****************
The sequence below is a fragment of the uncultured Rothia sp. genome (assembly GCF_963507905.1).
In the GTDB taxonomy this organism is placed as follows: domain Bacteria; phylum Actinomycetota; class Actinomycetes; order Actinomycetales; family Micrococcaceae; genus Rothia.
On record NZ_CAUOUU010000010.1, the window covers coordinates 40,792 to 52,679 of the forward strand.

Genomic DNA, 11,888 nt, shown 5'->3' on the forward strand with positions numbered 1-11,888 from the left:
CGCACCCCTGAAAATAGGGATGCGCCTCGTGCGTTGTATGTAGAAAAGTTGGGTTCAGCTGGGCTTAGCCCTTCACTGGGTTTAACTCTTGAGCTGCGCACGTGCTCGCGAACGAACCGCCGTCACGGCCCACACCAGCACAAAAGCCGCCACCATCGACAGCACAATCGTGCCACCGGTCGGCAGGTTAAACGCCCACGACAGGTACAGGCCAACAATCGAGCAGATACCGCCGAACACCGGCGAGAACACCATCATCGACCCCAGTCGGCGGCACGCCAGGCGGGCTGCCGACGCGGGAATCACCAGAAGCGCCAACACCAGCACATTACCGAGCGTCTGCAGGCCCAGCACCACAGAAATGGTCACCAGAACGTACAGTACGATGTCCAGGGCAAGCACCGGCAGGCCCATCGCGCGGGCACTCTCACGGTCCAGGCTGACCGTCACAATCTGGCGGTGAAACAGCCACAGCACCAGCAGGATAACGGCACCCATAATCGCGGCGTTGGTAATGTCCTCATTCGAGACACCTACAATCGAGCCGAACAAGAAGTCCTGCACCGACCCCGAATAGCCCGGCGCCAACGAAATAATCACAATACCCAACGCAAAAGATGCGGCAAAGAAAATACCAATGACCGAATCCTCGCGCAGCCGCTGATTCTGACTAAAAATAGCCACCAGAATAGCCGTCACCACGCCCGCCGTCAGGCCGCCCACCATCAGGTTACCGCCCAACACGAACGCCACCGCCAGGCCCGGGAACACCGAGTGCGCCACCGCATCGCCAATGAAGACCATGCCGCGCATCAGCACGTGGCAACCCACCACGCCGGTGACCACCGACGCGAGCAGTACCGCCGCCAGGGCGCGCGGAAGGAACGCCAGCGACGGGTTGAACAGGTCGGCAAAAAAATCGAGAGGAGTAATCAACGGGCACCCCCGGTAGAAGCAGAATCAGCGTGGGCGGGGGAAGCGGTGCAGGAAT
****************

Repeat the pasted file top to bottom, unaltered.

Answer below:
The sequence below is a fragment of the uncultured Rothia sp. genome (assembly GCF_963507905.1).
In the GTDB taxonomy this organism is placed as follows: domain Bacteria; phylum Actinomycetota; class Actinomycetes; order Actinomycetales; family Micrococcaceae; genus Rothia.
On record NZ_CAUOUU010000010.1, the window covers coordinates 40,792 to 52,679 of the forward strand.

Genomic DNA, 11,888 nt, shown 5'->3' on the forward strand with positions numbered 1-11,888 from the left:
CGCACCCCTGAAAATAGGGATGCGCCTCGTGCGTTGTATGTAGAAAAGTTGGGTTCAGCTGGGCTTAGCCCTTCACTGGGTTTAACTCTTGAGCTGCGCACGTGCTCGCGAACGAACCGCCGTCACGGCCCACACCAGCACAAAAGCCGCCACCATCGACAGCACAATCGTGCCACCGGTCGGCAGGTTAAACGCCCACGACAGGTACAGGCCAACAATCGAGCAGATACCGCCGAACACCGGCGAGAACACCATCATCGACCCCAGTCGGCGGCACGCCAGGCGGGCTGCCGACGCGGGAATCACCAGAAGCGCCAACACCAGCACATTACCGAGCGTCTGCAGGCCCAGCACCACAGAAATGGTCACCAGAACGTACAGTACGATGTCCAGGGCAAGCACCGGCAGGCCCATCGCGCGGGCACTCTCACGGTCCAGGCTGACCGTCACAATCTGGCGGTGAAACAGCCACAGCACCAGCAGGATAACGGCACCCATAATCGCGGCGTTGGTAATGTCCTCATTCGAGACACCTACAATCGAGCCGAACAAGAAGTCCTGCACCGACCCCGAATAGCCCGGCGCCAACGAAATAATCACAATACCCAACGCAAAAGATGCGGCAAAGAAAATACCAATGACCGAATCCTCGCGCAGCCGCTGATTCTGACTAAAAATAGCCACCAGAATAGCCGTCACCACGCCCGCCGTCAGGCCGCCCACCATCAGGTTACCGCCCAACACGAACGCCACCGCCAGGCCCGGGAACACCGAGTGCGCCACCGCATCGCCAATGAAGACCATGCCGCGCATCAGCACGTGGCAACCCACCACGCCGGTGACCACCGACGCGAGCAGTACCGCCGCCAGGGCGCGCGGAAGGAACGCCAGCGACGGGTTGAACAGGTCGGCAAAAAAATCGAGAGGAGTAATCAACGGGCACCCCCGGTAGAAGCAGAATCAGCGTGGGCGGGGGAAGCGGTGCAGGAAT